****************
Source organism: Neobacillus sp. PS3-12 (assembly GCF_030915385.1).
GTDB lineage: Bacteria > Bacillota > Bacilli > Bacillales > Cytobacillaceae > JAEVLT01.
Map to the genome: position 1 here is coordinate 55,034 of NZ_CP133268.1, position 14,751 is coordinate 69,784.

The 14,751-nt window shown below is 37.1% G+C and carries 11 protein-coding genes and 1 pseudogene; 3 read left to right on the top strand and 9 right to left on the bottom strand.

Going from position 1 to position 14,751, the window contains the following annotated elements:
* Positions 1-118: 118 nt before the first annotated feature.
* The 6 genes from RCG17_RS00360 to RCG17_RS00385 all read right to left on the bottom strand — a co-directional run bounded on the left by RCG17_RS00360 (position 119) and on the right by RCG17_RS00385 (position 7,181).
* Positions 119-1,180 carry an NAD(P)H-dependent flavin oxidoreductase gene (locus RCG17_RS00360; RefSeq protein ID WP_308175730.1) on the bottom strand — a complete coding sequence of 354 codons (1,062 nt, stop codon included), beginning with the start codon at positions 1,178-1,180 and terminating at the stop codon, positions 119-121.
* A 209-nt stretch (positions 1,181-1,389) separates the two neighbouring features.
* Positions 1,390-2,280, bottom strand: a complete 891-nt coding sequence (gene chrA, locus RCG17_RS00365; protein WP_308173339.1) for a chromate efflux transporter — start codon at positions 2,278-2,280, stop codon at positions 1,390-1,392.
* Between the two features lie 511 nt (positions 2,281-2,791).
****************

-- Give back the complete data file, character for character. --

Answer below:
Source organism: Neobacillus sp. PS3-12 (assembly GCF_030915385.1).
GTDB lineage: Bacteria > Bacillota > Bacilli > Bacillales > Cytobacillaceae > JAEVLT01.
Map to the genome: position 1 here is coordinate 55,034 of NZ_CP133268.1, position 14,751 is coordinate 69,784.

The 14,751-nt window shown below is 37.1% G+C and carries 11 protein-coding genes and 1 pseudogene; 3 read left to right on the top strand and 9 right to left on the bottom strand.

Going from position 1 to position 14,751, the window contains the following annotated elements:
* Positions 1-118: 118 nt before the first annotated feature.
* The 6 genes from RCG17_RS00360 to RCG17_RS00385 all read right to left on the bottom strand — a co-directional run bounded on the left by RCG17_RS00360 (position 119) and on the right by RCG17_RS00385 (position 7,181).
* Positions 119-1,180 carry an NAD(P)H-dependent flavin oxidoreductase gene (locus RCG17_RS00360; RefSeq protein ID WP_308175730.1) on the bottom strand — a complete coding sequence of 354 codons (1,062 nt, stop codon included), beginning with the start codon at positions 1,178-1,180 and terminating at the stop codon, positions 119-121.
* A 209-nt stretch (positions 1,181-1,389) separates the two neighbouring features.
* Positions 1,390-2,280, bottom strand: a complete 891-nt coding sequence (gene chrA, locus RCG17_RS00365; protein WP_308173339.1) for a chromate efflux transporter — start codon at positions 2,278-2,280, stop codon at positions 1,390-1,392.
* Between the two features lie 511 nt (positions 2,281-2,791).